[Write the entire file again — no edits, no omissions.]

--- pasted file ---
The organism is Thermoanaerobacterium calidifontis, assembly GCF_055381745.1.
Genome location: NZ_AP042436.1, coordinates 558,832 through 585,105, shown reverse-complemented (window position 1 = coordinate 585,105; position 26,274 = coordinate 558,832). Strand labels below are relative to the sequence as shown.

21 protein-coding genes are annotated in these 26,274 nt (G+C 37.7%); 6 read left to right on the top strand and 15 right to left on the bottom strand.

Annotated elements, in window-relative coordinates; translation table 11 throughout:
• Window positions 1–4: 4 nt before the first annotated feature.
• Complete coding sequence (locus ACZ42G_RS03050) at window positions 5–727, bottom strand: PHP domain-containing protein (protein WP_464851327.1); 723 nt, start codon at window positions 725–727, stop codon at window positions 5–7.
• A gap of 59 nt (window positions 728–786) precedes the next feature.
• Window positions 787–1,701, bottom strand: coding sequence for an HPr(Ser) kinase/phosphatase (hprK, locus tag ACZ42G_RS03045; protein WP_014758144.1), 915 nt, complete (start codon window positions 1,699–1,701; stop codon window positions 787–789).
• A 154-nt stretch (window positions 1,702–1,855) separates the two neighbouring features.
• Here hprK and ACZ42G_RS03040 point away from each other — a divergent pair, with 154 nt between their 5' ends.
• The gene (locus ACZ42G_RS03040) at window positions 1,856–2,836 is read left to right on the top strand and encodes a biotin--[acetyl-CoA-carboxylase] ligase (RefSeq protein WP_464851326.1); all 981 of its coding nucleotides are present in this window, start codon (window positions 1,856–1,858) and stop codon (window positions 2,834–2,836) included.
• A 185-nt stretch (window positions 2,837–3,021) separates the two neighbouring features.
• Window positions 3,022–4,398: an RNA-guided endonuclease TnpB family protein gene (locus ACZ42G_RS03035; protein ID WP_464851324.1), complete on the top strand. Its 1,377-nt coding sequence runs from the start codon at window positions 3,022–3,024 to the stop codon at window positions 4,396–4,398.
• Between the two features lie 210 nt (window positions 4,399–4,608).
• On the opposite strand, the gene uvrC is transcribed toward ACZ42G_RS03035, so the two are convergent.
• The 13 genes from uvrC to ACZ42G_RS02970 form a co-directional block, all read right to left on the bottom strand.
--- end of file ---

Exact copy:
The organism is Thermoanaerobacterium calidifontis, assembly GCF_055381745.1.
Genome location: NZ_AP042436.1, coordinates 558,832 through 585,105, shown reverse-complemented (window position 1 = coordinate 585,105; position 26,274 = coordinate 558,832). Strand labels below are relative to the sequence as shown.

21 protein-coding genes are annotated in these 26,274 nt (G+C 37.7%); 6 read left to right on the top strand and 15 right to left on the bottom strand.

Annotated elements, in window-relative coordinates; translation table 11 throughout:
• Window positions 1–4: 4 nt before the first annotated feature.
• Complete coding sequence (locus ACZ42G_RS03050) at window positions 5–727, bottom strand: PHP domain-containing protein (protein WP_464851327.1); 723 nt, start codon at window positions 725–727, stop codon at window positions 5–7.
• A gap of 59 nt (window positions 728–786) precedes the next feature.
• Window positions 787–1,701, bottom strand: coding sequence for an HPr(Ser) kinase/phosphatase (hprK, locus tag ACZ42G_RS03045; protein WP_014758144.1), 915 nt, complete (start codon window positions 1,699–1,701; stop codon window positions 787–789).
• A 154-nt stretch (window positions 1,702–1,855) separates the two neighbouring features.
• Here hprK and ACZ42G_RS03040 point away from each other — a divergent pair, with 154 nt between their 5' ends.
• The gene (locus ACZ42G_RS03040) at window positions 1,856–2,836 is read left to right on the top strand and encodes a biotin--[acetyl-CoA-carboxylase] ligase (RefSeq protein WP_464851326.1); all 981 of its coding nucleotides are present in this window, start codon (window positions 1,856–1,858) and stop codon (window positions 2,834–2,836) included.
• A 185-nt stretch (window positions 2,837–3,021) separates the two neighbouring features.
• Window positions 3,022–4,398: an RNA-guided endonuclease TnpB family protein gene (locus ACZ42G_RS03035; protein ID WP_464851324.1), complete on the top strand. Its 1,377-nt coding sequence runs from the start codon at window positions 3,022–3,024 to the stop codon at window positions 4,396–4,398.
• Between the two features lie 210 nt (window positions 4,399–4,608).
• On the opposite strand, the gene uvrC is transcribed toward ACZ42G_RS03035, so the two are convergent.
• The 13 genes from uvrC to ACZ42G_RS02970 form a co-directional block, all read right to left on the bottom strand.